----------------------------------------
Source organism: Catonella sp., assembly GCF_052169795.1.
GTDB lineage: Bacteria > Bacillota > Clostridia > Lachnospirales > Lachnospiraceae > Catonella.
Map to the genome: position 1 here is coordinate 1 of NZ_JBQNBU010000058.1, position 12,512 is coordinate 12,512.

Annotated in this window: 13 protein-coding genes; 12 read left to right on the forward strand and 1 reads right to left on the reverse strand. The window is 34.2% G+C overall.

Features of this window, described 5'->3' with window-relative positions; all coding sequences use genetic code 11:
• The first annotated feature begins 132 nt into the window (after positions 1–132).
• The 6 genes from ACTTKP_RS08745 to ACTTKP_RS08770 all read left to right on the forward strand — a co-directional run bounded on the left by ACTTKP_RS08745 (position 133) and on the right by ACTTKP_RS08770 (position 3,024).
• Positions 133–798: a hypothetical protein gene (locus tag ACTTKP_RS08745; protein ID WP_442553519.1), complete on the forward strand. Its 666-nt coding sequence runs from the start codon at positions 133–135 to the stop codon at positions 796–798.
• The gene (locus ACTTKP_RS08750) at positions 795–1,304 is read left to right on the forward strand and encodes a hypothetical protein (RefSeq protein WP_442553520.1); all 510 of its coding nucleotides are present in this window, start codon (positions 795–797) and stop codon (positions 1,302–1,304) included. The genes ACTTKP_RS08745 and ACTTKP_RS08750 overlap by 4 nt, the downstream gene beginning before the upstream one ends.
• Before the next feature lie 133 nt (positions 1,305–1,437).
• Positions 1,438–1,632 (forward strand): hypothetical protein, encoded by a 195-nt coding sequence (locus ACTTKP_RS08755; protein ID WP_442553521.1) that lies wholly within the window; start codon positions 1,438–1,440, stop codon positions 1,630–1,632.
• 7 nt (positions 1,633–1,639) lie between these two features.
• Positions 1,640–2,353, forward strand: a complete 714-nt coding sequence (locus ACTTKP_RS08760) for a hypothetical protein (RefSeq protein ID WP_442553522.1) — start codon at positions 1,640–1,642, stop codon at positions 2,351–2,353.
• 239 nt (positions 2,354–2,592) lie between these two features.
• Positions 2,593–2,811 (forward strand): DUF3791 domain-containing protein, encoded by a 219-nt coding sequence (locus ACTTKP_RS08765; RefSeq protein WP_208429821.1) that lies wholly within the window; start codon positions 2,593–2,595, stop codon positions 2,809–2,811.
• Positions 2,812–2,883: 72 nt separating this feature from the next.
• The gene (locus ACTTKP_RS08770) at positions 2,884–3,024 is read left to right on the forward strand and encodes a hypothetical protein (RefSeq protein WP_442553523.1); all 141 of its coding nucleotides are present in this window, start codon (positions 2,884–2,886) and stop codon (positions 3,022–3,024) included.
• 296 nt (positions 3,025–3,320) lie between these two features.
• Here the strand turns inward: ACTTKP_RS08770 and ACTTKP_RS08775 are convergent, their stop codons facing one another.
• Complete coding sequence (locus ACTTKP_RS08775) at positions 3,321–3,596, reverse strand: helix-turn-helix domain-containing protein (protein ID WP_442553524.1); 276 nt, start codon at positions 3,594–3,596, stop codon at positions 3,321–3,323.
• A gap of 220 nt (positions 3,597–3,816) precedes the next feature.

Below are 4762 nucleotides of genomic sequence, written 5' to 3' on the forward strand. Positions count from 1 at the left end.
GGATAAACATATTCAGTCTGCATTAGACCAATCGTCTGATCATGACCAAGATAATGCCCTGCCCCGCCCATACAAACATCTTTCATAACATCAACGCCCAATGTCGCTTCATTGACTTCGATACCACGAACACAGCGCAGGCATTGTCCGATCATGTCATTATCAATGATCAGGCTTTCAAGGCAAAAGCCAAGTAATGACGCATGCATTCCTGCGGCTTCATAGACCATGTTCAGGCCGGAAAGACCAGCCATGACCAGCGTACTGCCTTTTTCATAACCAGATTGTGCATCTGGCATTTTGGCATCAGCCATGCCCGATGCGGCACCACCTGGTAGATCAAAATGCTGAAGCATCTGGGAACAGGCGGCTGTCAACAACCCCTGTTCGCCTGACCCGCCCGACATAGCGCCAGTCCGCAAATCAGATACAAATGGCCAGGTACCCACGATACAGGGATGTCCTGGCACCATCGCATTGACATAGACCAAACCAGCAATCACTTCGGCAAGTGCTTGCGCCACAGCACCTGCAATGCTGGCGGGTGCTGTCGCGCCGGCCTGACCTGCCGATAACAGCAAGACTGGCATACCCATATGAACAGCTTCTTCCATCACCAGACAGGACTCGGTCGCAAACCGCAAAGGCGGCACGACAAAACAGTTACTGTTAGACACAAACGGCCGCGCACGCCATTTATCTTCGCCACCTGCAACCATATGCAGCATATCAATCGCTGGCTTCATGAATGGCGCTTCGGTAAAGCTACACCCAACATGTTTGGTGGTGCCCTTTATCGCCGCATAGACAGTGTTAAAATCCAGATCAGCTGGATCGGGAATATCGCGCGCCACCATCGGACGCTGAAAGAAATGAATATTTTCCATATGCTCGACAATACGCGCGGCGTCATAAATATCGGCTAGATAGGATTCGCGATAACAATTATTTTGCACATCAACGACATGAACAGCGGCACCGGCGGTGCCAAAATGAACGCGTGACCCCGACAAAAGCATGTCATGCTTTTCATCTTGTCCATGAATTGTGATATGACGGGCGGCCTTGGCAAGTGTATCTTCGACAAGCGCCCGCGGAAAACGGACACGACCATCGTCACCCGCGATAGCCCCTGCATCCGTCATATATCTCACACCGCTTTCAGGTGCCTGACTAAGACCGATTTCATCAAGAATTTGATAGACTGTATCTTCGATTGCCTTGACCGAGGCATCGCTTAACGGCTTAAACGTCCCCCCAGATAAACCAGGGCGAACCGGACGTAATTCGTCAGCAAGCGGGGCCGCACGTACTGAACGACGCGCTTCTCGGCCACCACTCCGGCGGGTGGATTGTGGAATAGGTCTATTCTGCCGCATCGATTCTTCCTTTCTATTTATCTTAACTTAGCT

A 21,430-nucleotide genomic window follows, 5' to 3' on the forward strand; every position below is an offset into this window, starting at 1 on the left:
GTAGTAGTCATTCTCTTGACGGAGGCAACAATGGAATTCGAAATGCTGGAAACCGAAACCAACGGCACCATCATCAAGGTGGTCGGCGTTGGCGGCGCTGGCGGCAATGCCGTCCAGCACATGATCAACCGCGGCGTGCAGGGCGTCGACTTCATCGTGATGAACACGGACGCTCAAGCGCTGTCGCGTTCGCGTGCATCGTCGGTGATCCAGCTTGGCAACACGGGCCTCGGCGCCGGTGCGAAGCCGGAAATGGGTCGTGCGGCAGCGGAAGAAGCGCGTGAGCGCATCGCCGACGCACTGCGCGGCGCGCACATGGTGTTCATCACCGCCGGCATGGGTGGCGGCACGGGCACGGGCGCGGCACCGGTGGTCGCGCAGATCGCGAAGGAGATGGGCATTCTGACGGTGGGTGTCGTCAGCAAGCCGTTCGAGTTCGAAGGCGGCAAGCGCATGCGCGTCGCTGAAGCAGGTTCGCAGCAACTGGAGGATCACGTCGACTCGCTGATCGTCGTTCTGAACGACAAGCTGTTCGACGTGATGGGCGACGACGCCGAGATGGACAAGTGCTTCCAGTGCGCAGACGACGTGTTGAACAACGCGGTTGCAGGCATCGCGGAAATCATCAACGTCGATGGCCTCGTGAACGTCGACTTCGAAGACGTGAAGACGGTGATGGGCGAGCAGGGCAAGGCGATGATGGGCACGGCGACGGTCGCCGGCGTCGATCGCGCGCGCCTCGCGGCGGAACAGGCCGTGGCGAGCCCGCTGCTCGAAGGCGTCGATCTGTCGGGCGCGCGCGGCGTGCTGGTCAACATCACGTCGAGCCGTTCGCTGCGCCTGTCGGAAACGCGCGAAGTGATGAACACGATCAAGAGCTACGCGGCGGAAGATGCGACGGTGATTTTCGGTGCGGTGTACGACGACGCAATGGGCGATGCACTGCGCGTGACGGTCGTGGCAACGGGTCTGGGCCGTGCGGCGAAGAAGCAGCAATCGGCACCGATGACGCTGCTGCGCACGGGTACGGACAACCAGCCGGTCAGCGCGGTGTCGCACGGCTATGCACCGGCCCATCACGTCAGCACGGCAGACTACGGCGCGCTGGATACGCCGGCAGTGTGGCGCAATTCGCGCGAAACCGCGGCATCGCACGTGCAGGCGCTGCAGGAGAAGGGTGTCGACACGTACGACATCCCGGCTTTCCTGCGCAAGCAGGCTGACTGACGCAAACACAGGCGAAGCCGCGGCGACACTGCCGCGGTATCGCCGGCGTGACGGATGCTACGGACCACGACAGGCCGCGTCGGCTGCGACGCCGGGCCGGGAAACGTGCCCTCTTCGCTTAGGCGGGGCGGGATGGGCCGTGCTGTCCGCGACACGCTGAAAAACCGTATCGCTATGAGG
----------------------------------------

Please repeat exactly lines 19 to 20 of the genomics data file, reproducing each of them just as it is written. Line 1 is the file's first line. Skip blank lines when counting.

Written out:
• Here the strand turns inward: ACTTKP_RS08770 and ACTTKP_RS08775 are convergent, their stop codons facing one another.
• Complete coding sequence (locus ACTTKP_RS08775) at positions 3,321–3,596, reverse strand: helix-turn-helix domain-containing protein (protein ID WP_442553524.1); 276 nt, start codon at positions 3,594–3,596, stop codon at positions 3,321–3,323.